The puffin hunters arrived in the mid-afternoon and were buoyed by the encouragement of the guy in the information centre, who advised that although it was early in the day, it was also windy, and that meant some of the puffins would not have gone to sea for the day.

So the puffin hunters drove to the carpark, and looked up, further up, and up again at their intended destination. It seemed that their venture involved climbing to the very top of the island to reach the high cliffs where puffins love to nest. Considering one of the puffin-hunters had been limping around Copenhagen just a few days earlier, they were doing this with crossed fingers. They consulted the map and, in an attempt to minimise the effort required, opted to try the route to the nearest cliffs. The initial ascent was steep, but on a wide, easy gravel path, through a few gates to keep the sheep away from the few houses scattered at the entrance.

They set off, pacing themselves, but enthusiastic. They passed one puffin hunter having a rest. He was heavily armed with tripods and heavy long lenses. It didn’t bode well for him at this early stage that he was using his asthma inhaler already. It was, however, reflective of the steepness of the climb. The ground was a peat bog, and so was soft, with water oozing out all over the place. It was slippery in parts, but not too bad, and the intrepid hunters ploughed on upwards. The carpark got further and further away, the view of all the coastal islands stretched out before them, but the top didn’t seem to get any closer.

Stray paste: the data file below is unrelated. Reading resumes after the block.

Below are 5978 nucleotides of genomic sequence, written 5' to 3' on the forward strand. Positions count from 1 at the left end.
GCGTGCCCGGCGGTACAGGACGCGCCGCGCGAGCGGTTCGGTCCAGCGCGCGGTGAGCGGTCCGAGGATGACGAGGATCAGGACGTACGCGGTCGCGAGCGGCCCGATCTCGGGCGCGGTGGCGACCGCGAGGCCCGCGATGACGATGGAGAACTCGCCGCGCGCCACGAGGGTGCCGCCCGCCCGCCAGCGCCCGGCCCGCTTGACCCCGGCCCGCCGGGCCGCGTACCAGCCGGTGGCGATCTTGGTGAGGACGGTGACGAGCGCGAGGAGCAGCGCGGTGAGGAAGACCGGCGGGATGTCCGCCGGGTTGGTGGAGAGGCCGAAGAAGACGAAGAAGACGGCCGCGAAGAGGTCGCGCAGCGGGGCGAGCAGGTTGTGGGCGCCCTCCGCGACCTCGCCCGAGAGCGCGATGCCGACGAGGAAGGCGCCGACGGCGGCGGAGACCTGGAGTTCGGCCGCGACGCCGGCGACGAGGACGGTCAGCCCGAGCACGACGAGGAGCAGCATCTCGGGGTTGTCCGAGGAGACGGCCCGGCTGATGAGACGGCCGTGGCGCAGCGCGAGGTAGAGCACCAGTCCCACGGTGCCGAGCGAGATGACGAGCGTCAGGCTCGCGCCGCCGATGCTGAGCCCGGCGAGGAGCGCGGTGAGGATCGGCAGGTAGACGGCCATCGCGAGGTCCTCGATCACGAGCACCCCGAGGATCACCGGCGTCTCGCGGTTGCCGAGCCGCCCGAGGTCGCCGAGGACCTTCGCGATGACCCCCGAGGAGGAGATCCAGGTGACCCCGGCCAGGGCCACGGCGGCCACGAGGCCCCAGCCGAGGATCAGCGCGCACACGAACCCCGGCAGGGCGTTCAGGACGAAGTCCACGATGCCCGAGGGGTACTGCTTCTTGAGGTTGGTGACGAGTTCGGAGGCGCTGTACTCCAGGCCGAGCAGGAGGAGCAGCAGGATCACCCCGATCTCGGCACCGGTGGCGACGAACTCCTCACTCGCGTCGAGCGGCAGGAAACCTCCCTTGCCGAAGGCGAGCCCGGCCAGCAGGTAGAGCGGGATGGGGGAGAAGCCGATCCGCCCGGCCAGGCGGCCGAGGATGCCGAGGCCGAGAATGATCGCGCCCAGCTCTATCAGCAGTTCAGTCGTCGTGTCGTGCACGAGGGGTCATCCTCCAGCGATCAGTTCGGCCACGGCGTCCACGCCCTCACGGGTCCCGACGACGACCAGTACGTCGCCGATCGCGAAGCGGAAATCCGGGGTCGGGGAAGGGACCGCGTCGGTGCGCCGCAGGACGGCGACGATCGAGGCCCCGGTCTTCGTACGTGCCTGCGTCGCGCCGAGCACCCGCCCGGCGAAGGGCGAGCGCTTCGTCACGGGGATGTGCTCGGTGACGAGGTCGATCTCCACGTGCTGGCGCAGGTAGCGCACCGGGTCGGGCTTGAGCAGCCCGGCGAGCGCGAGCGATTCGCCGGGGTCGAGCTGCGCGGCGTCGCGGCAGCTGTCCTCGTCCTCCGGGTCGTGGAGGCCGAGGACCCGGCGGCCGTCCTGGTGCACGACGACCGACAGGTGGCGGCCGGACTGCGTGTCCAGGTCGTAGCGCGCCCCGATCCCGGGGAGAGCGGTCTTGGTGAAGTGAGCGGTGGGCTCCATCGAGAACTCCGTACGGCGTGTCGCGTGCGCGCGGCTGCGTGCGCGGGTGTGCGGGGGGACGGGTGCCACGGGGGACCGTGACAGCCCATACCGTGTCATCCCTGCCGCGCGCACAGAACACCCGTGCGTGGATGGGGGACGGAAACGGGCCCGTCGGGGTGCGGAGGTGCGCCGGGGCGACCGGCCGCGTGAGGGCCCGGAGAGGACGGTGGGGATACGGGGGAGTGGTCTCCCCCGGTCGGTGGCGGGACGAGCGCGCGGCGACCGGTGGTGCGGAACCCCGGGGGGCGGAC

There was a moment when disaster almost struck. The soft ground wobbled, the weak ankle tweaked with a shot of pain, and they both worried that this might have been the end of their quest. The ankle stabilised, but they took it slower and more carefully from then on. Their steep climb continued. Eventually, after an hour or so, they reached the first cliffs. There were a few birds soaring around above them, but they were too big and flying far too swiftly and gracefully to be the sought after little birds. The abundant bird life that had been promised by websites and guide books had not yet emerged, however. There weren’t even that many gulls.

The hunters passed a few other trekkers, and asked, hopefully, if they had seen any. Some shook their heads, and one said that she had seen some in the distance only, right at the top. They turned south along the ridge, towards the cliffs at the back of the island, and tried to keep up the pace. The sunny day had turned dark, the clouds had lowered and engulfed the puffin hunters, reducing visibility to metres. They continued on, trying to keep up their spirits. One hunter said, “we’re those tourists we hear about on the news at home. They venture off on a hike when it is fune and sunny, with only a bottle of water between them, the weather closes in and they become a cautionary tale!”